Gentoo - Using Masked Packages

When a package is masked, it means you have to explicitly alter some configuration files to emerge it.

Usually packages are masked because they’re not considered stable enough for the standard Gentoo environment. This can be because they just need more testing, or they’re incompatible with another package, or there may be something seriously wrong with the package itself.

In this article we’ll see how we can access these packages.


Warning!

Packages are usually masked for a very good reason.

Although the aim of these articles is to assist in building a stable server environment and we do show you what to do, we recommend that you don’t unmask packages in most situations.

Just keep in mind what we are trying to achieve when creating and building our Slice.

Remembering these recommendations, let’s see what to do if we really need to have a masked package installed…

Using a masked package

In our example esearch is masked; the stable version is broken and only the testing version is available. This is what happens when we try to emerge esearch:

$ emerge -vp esearch
...
!!! All ebuilds that could satisfy "app-portage/esearch" have been masked.
!!! One of the following masked packages is required to complete your request:
- app-portage/esearch-0.7.1-r7 (masked by: ~amd64 keyword)
- app-portage/esearch-0.7.1-r6 (masked by: ~amd64 keyword)
- app-portage/esearch-0.7.1 (masked by: package.mask, ~amd64 keyword)
/usr/portage/profiles/package.mask:
# Paul Varner <fuzzyray@gentoo.org> (31 Dec 2008)
# Masked due to being broken with portage 2.1 and 2.2.
# Users can use either the unstable versions or switch to app-portage/eix

There are two types of masks in this output; keyword masks (masked by: ~amd64 keyword), and hard masks (masked by: package.mask).

Keyword Masks

Keywords are defined in the ebuild file itself; in this case:

/usr/portage/app-portage/esearch/esearch-0.7.1-r7.ebuild

This mask is declaring that the version we want to install is flagged as ”testing only” on our amd64 architecture Slice.

We can enable the latest testing version on our system by adding the following line to /etc/portage/package.keywords:

=app-portage/esearch-0.7.1-r7 ~amd64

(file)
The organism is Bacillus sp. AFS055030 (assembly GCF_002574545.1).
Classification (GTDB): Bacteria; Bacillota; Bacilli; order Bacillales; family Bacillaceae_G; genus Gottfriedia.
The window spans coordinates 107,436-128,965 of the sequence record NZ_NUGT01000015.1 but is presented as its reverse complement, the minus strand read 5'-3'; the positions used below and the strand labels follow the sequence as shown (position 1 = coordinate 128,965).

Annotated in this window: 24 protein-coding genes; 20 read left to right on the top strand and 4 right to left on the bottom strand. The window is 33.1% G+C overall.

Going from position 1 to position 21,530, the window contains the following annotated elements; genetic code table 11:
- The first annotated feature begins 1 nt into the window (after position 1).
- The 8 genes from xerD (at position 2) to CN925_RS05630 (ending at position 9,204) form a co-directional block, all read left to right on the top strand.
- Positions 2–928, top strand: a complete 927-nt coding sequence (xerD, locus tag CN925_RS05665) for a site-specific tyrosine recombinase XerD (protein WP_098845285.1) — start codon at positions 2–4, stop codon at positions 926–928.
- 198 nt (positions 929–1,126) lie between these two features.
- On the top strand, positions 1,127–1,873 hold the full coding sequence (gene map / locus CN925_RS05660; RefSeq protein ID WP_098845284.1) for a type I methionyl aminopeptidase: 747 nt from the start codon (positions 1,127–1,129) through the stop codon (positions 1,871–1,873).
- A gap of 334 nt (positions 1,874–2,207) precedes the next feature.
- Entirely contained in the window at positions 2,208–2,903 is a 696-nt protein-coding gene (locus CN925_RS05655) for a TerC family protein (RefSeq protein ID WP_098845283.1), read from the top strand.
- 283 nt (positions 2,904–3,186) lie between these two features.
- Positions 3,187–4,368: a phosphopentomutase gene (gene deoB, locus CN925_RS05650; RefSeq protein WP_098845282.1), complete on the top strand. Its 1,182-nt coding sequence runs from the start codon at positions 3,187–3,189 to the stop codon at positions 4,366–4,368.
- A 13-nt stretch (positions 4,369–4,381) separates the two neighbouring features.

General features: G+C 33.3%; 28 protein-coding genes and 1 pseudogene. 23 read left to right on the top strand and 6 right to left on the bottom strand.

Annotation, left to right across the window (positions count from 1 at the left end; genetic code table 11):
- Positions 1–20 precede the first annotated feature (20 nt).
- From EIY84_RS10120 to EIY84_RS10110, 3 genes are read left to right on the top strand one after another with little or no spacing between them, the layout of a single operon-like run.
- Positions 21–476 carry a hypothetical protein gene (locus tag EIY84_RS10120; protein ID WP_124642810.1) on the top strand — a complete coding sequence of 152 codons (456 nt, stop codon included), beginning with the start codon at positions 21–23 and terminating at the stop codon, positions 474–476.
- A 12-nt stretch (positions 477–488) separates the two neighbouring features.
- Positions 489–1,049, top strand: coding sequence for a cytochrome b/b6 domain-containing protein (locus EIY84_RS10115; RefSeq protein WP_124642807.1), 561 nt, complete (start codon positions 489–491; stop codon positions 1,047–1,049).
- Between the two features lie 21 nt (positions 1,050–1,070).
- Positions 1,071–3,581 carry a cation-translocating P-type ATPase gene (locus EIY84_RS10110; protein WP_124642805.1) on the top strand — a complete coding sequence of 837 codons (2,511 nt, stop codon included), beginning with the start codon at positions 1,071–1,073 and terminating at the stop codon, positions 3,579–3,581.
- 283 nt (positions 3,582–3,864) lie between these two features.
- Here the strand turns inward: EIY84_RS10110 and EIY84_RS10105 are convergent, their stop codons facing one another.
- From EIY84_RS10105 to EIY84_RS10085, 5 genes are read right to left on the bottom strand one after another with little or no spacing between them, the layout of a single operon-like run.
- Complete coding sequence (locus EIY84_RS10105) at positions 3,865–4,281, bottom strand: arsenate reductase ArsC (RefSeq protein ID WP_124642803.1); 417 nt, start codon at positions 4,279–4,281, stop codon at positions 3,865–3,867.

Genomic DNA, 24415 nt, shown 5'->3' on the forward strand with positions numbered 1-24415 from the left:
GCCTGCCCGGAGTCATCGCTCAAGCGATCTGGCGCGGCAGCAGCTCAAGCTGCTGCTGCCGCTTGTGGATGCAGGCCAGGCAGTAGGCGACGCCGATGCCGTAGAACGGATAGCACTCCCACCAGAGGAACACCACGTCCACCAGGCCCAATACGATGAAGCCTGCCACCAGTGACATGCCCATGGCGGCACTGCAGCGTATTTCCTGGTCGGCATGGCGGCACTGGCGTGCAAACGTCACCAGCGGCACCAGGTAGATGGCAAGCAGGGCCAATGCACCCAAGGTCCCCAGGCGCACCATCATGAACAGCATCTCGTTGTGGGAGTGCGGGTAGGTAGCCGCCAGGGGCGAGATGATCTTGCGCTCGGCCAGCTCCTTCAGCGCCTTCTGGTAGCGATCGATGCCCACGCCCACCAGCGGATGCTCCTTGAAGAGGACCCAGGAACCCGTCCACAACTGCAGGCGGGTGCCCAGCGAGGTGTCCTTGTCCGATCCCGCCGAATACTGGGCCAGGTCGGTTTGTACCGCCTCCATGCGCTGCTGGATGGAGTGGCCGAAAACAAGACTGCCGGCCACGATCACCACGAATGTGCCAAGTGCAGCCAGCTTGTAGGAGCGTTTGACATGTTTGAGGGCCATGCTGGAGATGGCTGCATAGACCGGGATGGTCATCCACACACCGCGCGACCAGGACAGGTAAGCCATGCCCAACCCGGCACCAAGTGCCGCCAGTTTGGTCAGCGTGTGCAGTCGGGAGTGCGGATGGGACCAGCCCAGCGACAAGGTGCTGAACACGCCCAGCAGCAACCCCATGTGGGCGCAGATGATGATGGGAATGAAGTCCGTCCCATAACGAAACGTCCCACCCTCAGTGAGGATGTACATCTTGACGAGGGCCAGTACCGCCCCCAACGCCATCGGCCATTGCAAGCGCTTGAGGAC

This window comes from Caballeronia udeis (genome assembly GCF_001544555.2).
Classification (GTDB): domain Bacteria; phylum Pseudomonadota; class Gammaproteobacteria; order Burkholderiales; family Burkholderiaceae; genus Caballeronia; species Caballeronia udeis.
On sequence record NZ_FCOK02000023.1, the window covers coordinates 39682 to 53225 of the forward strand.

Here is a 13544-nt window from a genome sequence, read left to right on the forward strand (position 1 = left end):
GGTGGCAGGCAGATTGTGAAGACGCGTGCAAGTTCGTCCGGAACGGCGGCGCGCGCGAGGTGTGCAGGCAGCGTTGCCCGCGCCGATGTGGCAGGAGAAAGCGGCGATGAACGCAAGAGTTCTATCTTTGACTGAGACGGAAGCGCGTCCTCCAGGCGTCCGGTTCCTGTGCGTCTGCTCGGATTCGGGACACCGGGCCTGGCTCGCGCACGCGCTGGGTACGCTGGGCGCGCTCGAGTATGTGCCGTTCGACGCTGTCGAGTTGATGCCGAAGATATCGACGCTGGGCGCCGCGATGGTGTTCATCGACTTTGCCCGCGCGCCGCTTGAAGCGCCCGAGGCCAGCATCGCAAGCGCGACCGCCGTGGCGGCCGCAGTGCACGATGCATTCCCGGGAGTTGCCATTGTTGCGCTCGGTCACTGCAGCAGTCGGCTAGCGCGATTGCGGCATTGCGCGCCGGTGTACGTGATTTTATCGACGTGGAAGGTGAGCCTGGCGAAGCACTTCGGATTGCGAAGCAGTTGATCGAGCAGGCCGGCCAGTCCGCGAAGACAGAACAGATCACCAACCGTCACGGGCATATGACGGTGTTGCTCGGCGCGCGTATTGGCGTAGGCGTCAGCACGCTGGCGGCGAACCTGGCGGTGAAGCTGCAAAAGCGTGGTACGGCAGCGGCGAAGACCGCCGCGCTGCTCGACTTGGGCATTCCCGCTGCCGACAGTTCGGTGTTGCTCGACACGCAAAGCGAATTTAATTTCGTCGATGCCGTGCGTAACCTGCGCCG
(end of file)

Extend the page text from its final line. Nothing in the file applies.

You can see more information on the syntax on this file by entering man portage on the Linux command prompt:

man portage

Once inside the man program, you can type /package.keywords and hit enter to find the correct place in the file. Hitting the q key will exit the man program.

Once the package.keywords file has been updated, we should be able to emerge esearch without any further problems. As always, we’d test with -vp first, then when we’re ready, run the real command:

sudo emerge esearch

Hard Masks

The other type of mask shown comes from the package.mask file, indicating that the 0.7.1 version is broken or has a security risk and is not supported by the Gentoo team. In the emerge output, it looks like this:

...
- app-portage/esearch-0.7.1 (masked by: package.mask, ~amd64 keyword)
/usr/portage/profiles/package.mask:
# Paul Varner <fuzzyray@gentoo.org> (31 Dec 2008)
# Masked due to being broken with portage 2.1 and 2.2.
# Users can use either the unstable versions or switch to app-portage/eix

In this particular case, there are two masks on this package; the hard mask represented by masked by: package.mask, plus a keyword mask shown as ~amd64 keyword.

The last 3 lines of the output are actually an excerpt from the /usr/portage/profiles/package.mask file; they explain the reason that it is masked.

To override the hard mask we could add a line like this to /etc/portage/package.unmask:

=app-portage/esearch-0.7.1

More info on this file can be found in the portage man page.

That’s the hard mask out of the way, but we’d still need to get around the keyword mask if we wanted to emerge this version of the esearch package. To do this we could repeat the earlier process, only with a different version number, by adding a line like the following to /etc/portage/package.keywords:

=app-portage/esearch-0.7.1 ~amd64

Just be careful when installing these types of packages - they’re usually masked for a reason.

matiu

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